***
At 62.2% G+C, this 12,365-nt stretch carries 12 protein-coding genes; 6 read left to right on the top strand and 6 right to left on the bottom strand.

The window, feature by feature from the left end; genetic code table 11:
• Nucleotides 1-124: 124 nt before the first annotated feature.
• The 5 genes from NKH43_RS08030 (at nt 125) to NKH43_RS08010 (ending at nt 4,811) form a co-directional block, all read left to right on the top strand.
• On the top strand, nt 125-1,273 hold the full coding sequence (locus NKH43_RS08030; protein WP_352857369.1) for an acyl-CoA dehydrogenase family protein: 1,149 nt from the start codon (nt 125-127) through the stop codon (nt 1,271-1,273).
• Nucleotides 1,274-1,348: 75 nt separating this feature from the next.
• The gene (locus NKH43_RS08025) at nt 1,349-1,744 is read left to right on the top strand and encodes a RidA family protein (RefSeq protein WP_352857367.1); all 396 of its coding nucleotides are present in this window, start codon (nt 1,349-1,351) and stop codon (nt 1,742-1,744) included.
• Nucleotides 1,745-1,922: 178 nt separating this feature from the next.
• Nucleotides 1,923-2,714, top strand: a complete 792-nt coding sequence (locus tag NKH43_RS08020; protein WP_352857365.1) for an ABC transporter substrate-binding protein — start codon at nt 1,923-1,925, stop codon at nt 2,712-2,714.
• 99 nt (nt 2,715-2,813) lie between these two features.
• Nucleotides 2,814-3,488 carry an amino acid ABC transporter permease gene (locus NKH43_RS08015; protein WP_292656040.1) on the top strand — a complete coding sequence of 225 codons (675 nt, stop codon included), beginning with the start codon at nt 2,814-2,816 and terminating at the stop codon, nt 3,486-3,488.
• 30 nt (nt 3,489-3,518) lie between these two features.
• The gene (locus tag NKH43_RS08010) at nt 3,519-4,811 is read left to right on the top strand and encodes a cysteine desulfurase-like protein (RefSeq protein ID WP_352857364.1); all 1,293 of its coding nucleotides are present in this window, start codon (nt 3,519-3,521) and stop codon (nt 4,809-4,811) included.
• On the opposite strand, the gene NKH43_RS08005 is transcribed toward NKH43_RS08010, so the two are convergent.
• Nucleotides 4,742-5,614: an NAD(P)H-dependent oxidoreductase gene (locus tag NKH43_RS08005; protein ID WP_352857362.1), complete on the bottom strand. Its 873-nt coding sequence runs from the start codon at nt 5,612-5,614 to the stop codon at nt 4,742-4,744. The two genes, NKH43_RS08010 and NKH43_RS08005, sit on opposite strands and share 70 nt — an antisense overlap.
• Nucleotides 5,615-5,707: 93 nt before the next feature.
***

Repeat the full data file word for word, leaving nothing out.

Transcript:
At 62.2% G+C, this 12,365-nt stretch carries 12 protein-coding genes; 6 read left to right on the top strand and 6 right to left on the bottom strand.

The window, feature by feature from the left end; genetic code table 11:
• Nucleotides 1-124: 124 nt before the first annotated feature.
• The 5 genes from NKH43_RS08030 (at nt 125) to NKH43_RS08010 (ending at nt 4,811) form a co-directional block, all read left to right on the top strand.
• On the top strand, nt 125-1,273 hold the full coding sequence (locus NKH43_RS08030; protein WP_352857369.1) for an acyl-CoA dehydrogenase family protein: 1,149 nt from the start codon (nt 125-127) through the stop codon (nt 1,271-1,273).
• Nucleotides 1,274-1,348: 75 nt separating this feature from the next.
• The gene (locus NKH43_RS08025) at nt 1,349-1,744 is read left to right on the top strand and encodes a RidA family protein (RefSeq protein WP_352857367.1); all 396 of its coding nucleotides are present in this window, start codon (nt 1,349-1,351) and stop codon (nt 1,742-1,744) included.
• Nucleotides 1,745-1,922: 178 nt separating this feature from the next.
• Nucleotides 1,923-2,714, top strand: a complete 792-nt coding sequence (locus tag NKH43_RS08020; protein WP_352857365.1) for an ABC transporter substrate-binding protein — start codon at nt 1,923-1,925, stop codon at nt 2,712-2,714.
• 99 nt (nt 2,715-2,813) lie between these two features.
• Nucleotides 2,814-3,488 carry an amino acid ABC transporter permease gene (locus NKH43_RS08015; protein WP_292656040.1) on the top strand — a complete coding sequence of 225 codons (675 nt, stop codon included), beginning with the start codon at nt 2,814-2,816 and terminating at the stop codon, nt 3,486-3,488.
• 30 nt (nt 3,489-3,518) lie between these two features.
• The gene (locus tag NKH43_RS08010) at nt 3,519-4,811 is read left to right on the top strand and encodes a cysteine desulfurase-like protein (RefSeq protein ID WP_352857364.1); all 1,293 of its coding nucleotides are present in this window, start codon (nt 3,519-3,521) and stop codon (nt 4,809-4,811) included.
• On the opposite strand, the gene NKH43_RS08005 is transcribed toward NKH43_RS08010, so the two are convergent.
• Nucleotides 4,742-5,614: an NAD(P)H-dependent oxidoreductase gene (locus tag NKH43_RS08005; protein ID WP_352857362.1), complete on the bottom strand. Its 873-nt coding sequence runs from the start codon at nt 5,612-5,614 to the stop codon at nt 4,742-4,744. The two genes, NKH43_RS08010 and NKH43_RS08005, sit on opposite strands and share 70 nt — an antisense overlap.
• Nucleotides 5,615-5,707: 93 nt before the next feature.